This section is from the book "Educational Needlecraft", by Margaret Swanson And Ann MacBeth. Also available from Amazon: Educational Needlecraft.
Age : 12-14 Years
In the graded types, leading up to 14 years of age, drawers, knickers, and all such divided garments come last, because they have been a later development of clothes in all civilizations, whether as trousers, pantaloons or pantelets.
(1) Best of all, start with a pilch (baby's drawers) (Diags. 106, io6a), where the garment is practically all seat and no leg.
This can be made out of one half-yard flannel, shaped very slightly for the leg, button-holed or bound; gathered and set in into a straight waist band. Bands made of calico are less clumsy and do not shrink like flannel.
(2) Next take the child of six years, when the seat becomes a little less in proportion to the leg as it lengthens, i.e. three-quarters seat, approximately, to one-quarter leg (Diag. 107).
As the motion or action of the leg in relation to the proportion bears a similarity, three-quarters is allowed for the width of the leg (Diag. 107).
The middle of the back should be a little to the outside of the line drawn upwards from the leg width and gradually sloped down to the middle of the front to allow for the bending of the body.
The curve for the seat and the almost straight line across the front, finish the cutting out.
This may be made up in calico, nainsook, flannelette, wincey, union, flannel, etc.
Intelligence and the quality of alertness is stimulated and developed in this case by the girl having to note carefully (1) The pairing of right and left leg.
(2) The facing of seams.
(3) If the foot finishing have tucks, extra length must be allowed to each leg of the selected type.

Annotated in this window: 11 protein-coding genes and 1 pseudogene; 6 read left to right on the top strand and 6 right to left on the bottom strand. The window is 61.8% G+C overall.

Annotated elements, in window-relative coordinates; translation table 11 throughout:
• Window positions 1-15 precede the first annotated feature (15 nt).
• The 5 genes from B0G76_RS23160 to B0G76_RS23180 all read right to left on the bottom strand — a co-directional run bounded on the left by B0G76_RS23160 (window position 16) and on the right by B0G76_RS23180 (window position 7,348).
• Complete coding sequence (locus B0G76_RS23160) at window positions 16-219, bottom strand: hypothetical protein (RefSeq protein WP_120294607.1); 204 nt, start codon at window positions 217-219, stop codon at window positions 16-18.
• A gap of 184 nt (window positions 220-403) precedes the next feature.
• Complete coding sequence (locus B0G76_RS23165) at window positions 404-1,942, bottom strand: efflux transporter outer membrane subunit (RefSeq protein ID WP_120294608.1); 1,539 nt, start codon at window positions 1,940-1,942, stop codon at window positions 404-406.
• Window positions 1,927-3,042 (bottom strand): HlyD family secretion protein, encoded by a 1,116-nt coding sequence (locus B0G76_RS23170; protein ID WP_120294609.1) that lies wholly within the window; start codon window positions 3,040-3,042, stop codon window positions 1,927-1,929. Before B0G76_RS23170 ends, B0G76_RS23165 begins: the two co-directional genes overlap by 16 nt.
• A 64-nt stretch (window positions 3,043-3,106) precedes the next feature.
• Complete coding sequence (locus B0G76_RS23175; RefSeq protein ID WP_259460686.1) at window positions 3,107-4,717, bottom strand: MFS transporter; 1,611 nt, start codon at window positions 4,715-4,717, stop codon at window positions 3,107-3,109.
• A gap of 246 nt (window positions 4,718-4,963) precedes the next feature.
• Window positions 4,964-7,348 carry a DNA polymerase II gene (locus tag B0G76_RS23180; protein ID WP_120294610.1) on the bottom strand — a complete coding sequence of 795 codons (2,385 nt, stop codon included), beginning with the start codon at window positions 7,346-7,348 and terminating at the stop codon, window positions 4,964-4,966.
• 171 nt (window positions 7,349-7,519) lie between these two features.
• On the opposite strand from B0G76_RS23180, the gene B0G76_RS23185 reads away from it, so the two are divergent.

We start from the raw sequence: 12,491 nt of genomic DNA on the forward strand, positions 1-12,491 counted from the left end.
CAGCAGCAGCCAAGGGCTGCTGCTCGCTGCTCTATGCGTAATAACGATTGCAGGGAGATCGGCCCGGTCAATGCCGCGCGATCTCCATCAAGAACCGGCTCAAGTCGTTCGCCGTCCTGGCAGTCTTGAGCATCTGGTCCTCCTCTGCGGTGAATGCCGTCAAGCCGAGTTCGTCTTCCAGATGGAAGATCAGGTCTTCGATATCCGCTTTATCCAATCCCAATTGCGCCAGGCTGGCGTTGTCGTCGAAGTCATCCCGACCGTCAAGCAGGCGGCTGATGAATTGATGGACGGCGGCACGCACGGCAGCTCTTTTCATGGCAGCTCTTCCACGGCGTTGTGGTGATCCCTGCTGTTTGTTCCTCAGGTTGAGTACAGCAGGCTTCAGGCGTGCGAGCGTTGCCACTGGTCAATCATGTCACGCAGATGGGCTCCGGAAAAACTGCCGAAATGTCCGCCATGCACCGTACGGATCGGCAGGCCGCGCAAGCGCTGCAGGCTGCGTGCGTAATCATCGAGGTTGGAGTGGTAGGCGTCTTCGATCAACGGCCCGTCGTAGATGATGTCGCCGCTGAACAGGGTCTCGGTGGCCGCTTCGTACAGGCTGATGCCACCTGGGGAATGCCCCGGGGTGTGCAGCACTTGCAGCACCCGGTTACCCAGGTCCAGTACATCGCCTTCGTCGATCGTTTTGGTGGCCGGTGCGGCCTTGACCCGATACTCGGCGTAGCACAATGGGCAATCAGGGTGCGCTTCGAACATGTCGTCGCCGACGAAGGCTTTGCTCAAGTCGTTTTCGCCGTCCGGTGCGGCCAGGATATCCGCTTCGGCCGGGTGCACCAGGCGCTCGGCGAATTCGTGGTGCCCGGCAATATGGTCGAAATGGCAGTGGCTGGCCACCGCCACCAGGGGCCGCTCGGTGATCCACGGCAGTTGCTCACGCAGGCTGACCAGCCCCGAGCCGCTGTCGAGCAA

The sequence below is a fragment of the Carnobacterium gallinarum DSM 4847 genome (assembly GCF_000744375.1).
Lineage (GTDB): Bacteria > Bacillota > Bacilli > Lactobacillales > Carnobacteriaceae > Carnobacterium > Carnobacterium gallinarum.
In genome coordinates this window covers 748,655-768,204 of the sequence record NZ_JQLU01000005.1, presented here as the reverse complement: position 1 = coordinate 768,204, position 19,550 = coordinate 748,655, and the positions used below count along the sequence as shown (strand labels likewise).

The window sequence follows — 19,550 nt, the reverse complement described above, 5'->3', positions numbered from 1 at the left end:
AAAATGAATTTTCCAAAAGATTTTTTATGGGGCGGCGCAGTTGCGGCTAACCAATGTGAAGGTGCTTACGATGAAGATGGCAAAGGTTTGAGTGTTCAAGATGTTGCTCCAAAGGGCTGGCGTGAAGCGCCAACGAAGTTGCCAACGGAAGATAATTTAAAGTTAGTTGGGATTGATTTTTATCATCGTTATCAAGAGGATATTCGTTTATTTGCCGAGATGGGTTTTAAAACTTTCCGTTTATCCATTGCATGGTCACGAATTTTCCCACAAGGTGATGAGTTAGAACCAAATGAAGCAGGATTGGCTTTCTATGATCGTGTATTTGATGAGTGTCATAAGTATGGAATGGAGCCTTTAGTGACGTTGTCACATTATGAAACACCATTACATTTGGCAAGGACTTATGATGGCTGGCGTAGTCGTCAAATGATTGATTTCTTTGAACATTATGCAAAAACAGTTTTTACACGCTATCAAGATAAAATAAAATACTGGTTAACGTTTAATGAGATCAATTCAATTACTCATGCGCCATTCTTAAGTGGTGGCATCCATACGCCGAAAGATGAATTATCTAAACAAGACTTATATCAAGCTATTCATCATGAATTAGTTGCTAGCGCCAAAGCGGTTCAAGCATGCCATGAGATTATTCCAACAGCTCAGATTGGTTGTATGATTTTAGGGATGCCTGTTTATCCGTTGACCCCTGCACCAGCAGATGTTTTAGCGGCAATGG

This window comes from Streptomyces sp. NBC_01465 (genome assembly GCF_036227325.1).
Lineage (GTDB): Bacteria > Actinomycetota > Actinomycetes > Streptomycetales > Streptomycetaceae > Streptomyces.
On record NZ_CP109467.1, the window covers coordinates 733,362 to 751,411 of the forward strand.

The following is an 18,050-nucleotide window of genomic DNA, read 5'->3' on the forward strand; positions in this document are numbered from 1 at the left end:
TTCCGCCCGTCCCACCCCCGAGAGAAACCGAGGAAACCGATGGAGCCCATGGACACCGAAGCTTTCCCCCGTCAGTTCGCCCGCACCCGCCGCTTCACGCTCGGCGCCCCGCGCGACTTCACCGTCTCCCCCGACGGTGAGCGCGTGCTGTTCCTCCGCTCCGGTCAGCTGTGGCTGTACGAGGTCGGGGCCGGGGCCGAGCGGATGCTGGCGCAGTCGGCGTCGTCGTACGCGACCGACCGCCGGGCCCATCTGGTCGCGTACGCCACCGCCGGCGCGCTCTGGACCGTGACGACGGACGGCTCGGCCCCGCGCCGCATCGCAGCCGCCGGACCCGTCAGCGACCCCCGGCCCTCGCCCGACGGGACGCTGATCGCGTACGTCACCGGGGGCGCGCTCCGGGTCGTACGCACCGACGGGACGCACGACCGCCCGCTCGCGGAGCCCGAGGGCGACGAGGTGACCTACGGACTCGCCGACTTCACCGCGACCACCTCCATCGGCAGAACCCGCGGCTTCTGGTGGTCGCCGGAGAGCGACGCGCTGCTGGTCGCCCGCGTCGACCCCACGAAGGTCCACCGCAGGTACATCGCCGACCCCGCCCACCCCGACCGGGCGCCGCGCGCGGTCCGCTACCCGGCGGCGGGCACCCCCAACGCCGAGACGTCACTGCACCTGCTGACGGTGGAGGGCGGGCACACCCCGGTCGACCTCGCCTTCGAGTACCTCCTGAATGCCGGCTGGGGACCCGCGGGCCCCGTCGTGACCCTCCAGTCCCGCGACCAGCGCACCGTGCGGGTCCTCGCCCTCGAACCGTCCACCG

(4) The type for the girl of fourteen years becomes still less in the seat, and consequently longer in the leg, i.e. two-thirds seat approximately to one-third leg.
Again remembering the anatomical similarity of proportion and motion, two-thirds is allowed for the width of the leg (Diag. 108).
The middle points, back and front, are decided as in the previous lesson, allowing gradually greater slope from the child period to the full-grown period.
The curves for the seat and the almost straight lines along the front are shaped as in the previous lesson.
(5) In the normal woman's size the seat and leg are equal in proportion, and as there is very little appreciable difference between the action of the 14-year-old girl and the adult, the width allowed for the action is the same in each type, i.e. two-thirds for the width of the leg.
Diag. 109. If a circular band be used, the depth of the band should be cut off the top of the paper pattern before cutting out in the material, to allow for the shaped band going on.
Diag. no illustrates the women's type without straight or shaped band, but fitted by means of darts, crossway strip and draw strings, at the waist, and by a flounce at the foot finishing, which may be simply machined at the edge, gathered and set in, or decorated with one or other of the many kinds of stitchery now at the disposal of the girl. Diag. III shows child's drawers buttoned to a bodice.
A. Drawers for child of six
B. Drawers for girl of twelve Or Fourteen
C. Drawers for a woman
Diag. 110. Diag. 111